Baseball teams are faced with an interesting problem everyday: arranging nine players in an order in such a way that the highest number of potential runs is met. Effective optimization can increase a team’s win total by 3 or more per year, which is enough for some teams to make or miss the playoffs. * ***Now let it be known, there is no one perfect lineup. ** Perfect optimization of a lineup is not robust, or consistent. Out of 200 attempts, the most optimal lineup only holds 17 times when put through a regression system. But near-optimization is very robust when regarding runs scored, because near-optimization is easily duplicated. However, with the hundreds of combinations for batting orders, there are plenty of very bad ones. But the overall goal should be to find as close as optimal order as one could derive from data.

But how does one go about the finding an near-optimal or optimal lineup? Joel S. Sokol of the Georgia Insitiute of Technology published a paper in 1998 that goes into heavy detail regarding the subject, often using equations and assumptions that even myself I do not understand. However, his findings seem to be very rock solid, although his methods being very unorthodox. The findings in this article can be referenced here: http://www2.isye.gatech.edu/~jsokol/boouu.pdf

While Sokol’s data is from 1998, the number of runs each event (such as a single) is very unlikely to change over time, especially since he used the entire 1998 season as a dataset.

Sokol begins his paper stating:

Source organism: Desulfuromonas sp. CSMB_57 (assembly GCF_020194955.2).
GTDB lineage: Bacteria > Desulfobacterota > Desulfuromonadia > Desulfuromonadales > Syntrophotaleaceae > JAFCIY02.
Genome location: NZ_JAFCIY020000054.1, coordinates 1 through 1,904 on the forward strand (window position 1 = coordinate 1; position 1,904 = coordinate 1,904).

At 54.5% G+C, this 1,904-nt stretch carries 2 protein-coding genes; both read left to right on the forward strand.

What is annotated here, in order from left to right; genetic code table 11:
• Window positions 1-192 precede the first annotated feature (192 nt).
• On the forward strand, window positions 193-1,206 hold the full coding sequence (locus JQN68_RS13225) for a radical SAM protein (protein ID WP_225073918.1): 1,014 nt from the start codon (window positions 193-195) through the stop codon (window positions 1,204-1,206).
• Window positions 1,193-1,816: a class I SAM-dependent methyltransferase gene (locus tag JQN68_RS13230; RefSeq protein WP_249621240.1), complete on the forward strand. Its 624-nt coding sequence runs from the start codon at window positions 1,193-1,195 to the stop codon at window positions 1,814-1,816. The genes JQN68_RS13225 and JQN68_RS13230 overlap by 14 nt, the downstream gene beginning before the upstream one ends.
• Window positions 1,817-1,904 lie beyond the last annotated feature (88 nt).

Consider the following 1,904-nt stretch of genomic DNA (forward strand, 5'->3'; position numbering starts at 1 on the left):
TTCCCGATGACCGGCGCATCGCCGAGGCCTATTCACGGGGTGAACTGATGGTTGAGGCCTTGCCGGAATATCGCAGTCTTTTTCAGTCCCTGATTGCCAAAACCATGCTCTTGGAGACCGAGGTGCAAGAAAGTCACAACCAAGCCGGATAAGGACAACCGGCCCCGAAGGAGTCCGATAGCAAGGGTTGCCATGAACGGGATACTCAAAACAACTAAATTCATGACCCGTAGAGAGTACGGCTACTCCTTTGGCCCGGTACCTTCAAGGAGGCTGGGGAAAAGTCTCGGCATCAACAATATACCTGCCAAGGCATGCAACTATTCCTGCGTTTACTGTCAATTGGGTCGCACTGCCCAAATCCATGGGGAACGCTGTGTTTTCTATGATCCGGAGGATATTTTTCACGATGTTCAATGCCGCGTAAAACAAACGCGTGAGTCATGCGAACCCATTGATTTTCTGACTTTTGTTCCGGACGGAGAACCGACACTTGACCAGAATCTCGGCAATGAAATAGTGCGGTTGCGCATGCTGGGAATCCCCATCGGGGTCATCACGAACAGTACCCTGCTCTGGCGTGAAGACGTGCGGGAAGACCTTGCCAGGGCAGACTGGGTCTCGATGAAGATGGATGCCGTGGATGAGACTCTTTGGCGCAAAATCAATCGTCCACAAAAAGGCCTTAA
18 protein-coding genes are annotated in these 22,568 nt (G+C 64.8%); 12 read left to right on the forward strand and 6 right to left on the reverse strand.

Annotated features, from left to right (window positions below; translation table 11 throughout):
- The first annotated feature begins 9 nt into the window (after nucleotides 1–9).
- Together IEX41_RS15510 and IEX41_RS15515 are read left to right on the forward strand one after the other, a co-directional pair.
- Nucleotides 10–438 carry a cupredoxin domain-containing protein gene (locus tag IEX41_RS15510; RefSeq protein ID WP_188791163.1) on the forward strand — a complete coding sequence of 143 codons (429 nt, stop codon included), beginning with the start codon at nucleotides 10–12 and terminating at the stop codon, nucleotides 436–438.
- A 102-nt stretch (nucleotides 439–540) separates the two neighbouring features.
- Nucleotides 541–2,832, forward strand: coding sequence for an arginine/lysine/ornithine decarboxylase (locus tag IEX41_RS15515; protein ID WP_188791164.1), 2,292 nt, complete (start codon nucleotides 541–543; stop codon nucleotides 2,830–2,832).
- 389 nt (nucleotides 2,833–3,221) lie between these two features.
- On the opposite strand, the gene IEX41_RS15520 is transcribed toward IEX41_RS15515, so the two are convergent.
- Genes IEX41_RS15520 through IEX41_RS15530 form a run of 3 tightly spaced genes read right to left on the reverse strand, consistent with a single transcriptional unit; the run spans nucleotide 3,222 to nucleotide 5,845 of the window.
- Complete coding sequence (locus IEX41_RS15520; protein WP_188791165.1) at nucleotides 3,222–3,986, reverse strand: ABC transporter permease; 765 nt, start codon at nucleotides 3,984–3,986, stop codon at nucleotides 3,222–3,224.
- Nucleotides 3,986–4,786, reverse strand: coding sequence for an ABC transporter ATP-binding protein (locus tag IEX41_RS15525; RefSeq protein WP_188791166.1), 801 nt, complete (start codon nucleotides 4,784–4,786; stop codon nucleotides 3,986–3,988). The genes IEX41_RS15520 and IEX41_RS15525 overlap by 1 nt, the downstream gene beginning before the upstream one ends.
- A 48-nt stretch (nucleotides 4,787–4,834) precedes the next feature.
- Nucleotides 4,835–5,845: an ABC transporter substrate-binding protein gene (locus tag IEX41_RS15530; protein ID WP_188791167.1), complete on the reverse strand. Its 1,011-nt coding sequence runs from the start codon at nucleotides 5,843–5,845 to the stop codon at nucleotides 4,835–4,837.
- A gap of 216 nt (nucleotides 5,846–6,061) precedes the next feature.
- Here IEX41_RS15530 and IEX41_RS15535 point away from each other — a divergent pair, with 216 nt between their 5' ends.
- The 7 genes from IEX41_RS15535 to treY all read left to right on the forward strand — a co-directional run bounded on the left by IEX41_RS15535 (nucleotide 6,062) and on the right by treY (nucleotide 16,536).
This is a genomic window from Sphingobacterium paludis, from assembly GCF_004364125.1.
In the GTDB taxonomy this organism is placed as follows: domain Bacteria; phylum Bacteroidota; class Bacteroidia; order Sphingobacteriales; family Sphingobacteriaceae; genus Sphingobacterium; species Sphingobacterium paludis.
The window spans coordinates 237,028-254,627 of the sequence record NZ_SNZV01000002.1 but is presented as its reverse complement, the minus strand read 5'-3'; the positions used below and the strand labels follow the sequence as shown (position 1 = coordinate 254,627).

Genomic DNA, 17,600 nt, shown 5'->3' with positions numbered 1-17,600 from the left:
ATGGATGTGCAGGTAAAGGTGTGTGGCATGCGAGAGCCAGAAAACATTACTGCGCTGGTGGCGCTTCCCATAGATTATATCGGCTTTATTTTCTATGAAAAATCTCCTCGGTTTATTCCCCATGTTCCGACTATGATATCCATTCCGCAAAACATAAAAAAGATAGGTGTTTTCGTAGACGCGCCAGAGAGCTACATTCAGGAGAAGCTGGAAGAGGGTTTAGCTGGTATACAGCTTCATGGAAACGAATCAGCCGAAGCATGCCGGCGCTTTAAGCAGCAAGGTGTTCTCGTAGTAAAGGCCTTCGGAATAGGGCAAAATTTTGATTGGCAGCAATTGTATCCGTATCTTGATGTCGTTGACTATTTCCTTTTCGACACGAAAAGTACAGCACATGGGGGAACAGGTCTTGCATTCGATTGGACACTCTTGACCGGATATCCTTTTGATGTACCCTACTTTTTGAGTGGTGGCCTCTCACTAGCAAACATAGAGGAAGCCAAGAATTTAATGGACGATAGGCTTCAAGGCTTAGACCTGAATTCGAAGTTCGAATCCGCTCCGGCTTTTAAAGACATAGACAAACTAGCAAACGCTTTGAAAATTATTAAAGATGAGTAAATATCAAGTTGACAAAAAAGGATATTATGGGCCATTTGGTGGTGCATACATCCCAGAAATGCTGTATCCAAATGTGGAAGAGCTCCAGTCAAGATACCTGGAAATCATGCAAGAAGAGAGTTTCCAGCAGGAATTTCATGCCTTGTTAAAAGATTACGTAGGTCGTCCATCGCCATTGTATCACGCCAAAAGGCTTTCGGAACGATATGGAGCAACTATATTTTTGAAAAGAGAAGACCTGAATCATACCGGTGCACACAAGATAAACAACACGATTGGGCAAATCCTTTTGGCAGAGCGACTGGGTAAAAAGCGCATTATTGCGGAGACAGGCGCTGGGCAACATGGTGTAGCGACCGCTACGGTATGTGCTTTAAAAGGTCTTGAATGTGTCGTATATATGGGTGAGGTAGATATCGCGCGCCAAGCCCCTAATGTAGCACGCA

*“An important question for the batting order problem is how a player’s skills interact with those of other players. There are many ways by which players can contribute offensively to their team, and we show that an appropriately-designed two-dimensional measure based on interactions with other players gives a much more complete view of player value and player utility.”*

Or in laymen’s terms, players affect themselves and also the batters who follow them. If we measure both of those situations, we can effectively create a lineup that generates the most number of runs.

Therefore, I used the information derived by Sokol to determine two values for each Indians’ player: a “realization value” (how many runs per plate appearance that person will create for themselves) and a “potential value” (how many runs per plate appearance that batter will generate for the following hitters).

I added every single event a player performed and divided it by number of plate appearances to find each the realization (R) and potential (P) values for every player. Here are the coefficients used, or more or less how many runs on average each event creates. Omitted from the model are situational factors such as clutch hitting and batting order protection, which have been proven to be chance/myth.

The statistics I used were usually from the player’s most recent seasons (I usually used the past 4 or 5 years). I believe that using only this season’s statistics would be much too small of a sample size; it would be best to have a sample of over 1000 plate appearances. Here are the values for every Indians’ batter.

Player | Realization Value | Potential Value |

Aviles (2010-2013) | .116 | -.141 |

Bourn (2009-2013) | .095 | -.086 |

Brantley (career) | .100 | -.113 |

Cabrera (2011-2013) | .129 | -.130 |

Giambi (2009-2013) | .123 | -.118 |

Gomes (career) | .195 | -.170 |

Kipnis (career) | .118 | -.117 |